I only want one little thing from my bank. Well, that’s not absolutely true – I really want many things from my bank: low interest, high interest, no fees, all that sort of stuff. But right now, immediately, I only want one thing: I want them to print out their BSBs the same way they insist on us entering them into their forms.
I love my online banking, a land of sweeping gains. It has made the payment of bills, the tracking of investments, the opening of accounts all so easy compared to the old-fashioned branch-based methods. Banking is truly an industry which has shown how businesses can be re-engineered using technology. Sometimes, however, the little things get overlooked in the huge things done along the way.
Have you ever noticed that whenever a bank emails you or prints out the BSB it breaks the numbers into blocks of three digits? So 123456 becomes 123-456. That makes a long number much easier to read and I assume that’s why they do it. Certainly it’s not anything to do with the code itself. The code is broken up like this xx-x-xxx: the first two numbers signify the bank, the third number the State and the last three the branch (which, by the way, raises the question why so many forms also ask for the branch name when it’s encoded into the BSB).
Anyway, it makes some sense to break the BSB into two sets of three digits. There’s a lot of evidence to show we find it easier to read numbers like that, after all it is how we traditionally write long numbers.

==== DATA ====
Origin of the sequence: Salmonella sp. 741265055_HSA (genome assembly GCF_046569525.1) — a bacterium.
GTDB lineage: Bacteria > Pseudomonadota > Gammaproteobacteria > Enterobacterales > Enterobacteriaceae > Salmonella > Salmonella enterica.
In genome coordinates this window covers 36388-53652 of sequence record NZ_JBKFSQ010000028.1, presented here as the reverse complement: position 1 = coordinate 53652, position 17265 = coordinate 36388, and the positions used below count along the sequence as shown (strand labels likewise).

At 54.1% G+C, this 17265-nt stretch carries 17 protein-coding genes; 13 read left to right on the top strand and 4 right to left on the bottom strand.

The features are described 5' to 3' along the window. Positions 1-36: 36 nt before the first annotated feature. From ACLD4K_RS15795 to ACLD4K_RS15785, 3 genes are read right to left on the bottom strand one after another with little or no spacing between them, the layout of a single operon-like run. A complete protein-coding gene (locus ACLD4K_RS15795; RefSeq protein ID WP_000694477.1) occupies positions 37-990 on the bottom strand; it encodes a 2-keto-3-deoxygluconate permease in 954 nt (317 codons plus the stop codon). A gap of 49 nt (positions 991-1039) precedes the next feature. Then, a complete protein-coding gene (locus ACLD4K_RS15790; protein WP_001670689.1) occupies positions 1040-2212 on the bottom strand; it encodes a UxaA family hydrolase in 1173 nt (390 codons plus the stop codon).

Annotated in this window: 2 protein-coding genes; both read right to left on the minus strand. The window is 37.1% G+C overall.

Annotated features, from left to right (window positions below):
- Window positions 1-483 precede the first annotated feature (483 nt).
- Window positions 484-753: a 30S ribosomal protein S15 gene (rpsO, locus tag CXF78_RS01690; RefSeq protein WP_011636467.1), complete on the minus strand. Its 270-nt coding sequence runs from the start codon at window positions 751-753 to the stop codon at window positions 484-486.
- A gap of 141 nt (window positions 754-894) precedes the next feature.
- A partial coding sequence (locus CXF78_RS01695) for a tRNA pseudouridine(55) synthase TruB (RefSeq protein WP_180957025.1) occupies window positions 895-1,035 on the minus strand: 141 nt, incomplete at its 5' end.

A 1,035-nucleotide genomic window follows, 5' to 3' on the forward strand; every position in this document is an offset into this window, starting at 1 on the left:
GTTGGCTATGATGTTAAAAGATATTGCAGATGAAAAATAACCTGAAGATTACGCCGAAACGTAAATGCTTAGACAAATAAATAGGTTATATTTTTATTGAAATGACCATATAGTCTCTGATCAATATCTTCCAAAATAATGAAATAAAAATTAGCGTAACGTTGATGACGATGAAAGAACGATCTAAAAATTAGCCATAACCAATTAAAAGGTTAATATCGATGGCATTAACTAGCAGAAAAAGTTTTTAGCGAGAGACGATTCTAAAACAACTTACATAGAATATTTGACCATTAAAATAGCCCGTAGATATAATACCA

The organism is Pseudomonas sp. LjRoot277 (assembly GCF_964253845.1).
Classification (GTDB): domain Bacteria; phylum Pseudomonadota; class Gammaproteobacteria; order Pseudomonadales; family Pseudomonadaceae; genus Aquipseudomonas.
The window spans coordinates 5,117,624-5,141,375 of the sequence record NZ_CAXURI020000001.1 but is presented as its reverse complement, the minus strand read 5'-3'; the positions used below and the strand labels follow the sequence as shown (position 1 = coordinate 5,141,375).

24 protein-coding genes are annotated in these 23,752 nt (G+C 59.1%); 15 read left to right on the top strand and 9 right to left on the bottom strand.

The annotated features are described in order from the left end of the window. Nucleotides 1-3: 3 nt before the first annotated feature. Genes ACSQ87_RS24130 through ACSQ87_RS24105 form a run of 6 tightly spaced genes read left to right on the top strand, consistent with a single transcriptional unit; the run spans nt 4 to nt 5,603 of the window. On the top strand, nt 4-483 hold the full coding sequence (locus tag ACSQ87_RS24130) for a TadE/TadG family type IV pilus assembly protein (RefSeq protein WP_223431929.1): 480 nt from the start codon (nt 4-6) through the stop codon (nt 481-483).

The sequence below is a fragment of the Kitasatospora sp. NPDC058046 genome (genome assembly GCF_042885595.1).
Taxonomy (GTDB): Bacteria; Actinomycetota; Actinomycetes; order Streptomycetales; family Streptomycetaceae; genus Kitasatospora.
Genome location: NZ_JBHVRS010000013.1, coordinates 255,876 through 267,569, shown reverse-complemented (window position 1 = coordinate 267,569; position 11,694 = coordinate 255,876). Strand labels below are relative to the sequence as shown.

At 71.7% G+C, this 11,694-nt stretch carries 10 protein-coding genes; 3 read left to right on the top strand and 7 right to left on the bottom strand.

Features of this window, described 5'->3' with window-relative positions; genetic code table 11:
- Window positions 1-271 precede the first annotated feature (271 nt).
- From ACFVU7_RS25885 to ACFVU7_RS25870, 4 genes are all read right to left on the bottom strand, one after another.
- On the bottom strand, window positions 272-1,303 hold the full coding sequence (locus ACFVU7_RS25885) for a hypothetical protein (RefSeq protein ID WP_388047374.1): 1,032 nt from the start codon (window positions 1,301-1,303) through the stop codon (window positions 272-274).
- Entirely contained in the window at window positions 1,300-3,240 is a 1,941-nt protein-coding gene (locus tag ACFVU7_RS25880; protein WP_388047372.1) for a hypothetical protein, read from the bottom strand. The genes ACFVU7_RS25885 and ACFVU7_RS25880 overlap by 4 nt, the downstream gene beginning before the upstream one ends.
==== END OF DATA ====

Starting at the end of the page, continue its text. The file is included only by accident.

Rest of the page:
So, I’d be happy with the BSB being broken into blocks like that IF they then allowed you to use that same number format in their forms. Which of course they don’t. Whenever a bank requires a BSB to be entered they only allow 6 digits to be entered and a space or dash counts as a digit. So if you copy and paste the BSB or account number from what they send you a few numbers get chopped off the end. It is just silly. It could not possibly be difficult to parse out the spaces or the dash in the middle of the BSB; really it couldn’t
So that leaves you typing the numbers in rather than pasting. So what? First there’s a much higher margin for error typing in the number. Secondly, most banks actually encourage you to cut and paste instead of typing because it is more secure – you can’t key-log a cut-and-paste. And finally it’s just really, really unnecessarily annoying.
Bloody Stupid Banks.